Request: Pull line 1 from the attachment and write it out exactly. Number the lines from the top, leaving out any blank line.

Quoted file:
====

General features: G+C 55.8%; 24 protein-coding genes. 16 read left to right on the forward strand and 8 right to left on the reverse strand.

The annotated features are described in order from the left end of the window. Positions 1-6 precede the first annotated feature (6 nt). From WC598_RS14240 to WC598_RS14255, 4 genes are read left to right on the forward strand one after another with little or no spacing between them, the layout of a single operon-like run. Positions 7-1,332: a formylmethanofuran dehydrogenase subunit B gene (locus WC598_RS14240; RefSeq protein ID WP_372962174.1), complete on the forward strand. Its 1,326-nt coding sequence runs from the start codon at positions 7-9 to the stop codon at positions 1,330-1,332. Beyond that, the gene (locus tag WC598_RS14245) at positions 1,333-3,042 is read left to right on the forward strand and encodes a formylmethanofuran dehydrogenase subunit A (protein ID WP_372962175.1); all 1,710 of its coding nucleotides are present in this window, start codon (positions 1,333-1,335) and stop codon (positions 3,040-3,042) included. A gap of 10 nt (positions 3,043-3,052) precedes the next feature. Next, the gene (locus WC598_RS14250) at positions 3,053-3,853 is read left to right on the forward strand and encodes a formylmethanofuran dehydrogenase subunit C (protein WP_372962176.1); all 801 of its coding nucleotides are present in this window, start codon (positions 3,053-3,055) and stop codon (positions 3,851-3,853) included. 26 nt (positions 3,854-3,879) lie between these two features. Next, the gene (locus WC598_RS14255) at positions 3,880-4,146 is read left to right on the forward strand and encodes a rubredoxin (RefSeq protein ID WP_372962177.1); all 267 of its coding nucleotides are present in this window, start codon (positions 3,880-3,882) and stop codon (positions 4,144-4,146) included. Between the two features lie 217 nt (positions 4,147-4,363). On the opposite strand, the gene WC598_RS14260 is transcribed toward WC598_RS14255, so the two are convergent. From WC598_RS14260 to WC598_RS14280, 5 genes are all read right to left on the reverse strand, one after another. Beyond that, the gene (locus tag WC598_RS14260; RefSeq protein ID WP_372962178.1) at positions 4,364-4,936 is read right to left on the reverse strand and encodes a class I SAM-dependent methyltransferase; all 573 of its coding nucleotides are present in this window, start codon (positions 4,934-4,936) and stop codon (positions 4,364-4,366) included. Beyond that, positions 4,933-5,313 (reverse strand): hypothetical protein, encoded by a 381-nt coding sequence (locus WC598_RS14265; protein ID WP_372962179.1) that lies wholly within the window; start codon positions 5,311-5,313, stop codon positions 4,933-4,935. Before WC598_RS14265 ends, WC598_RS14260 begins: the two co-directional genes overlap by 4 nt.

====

General features: G+C 55.8%; 24 protein-coding genes. 16 read left to right on the forward strand and 8 right to left on the reverse strand.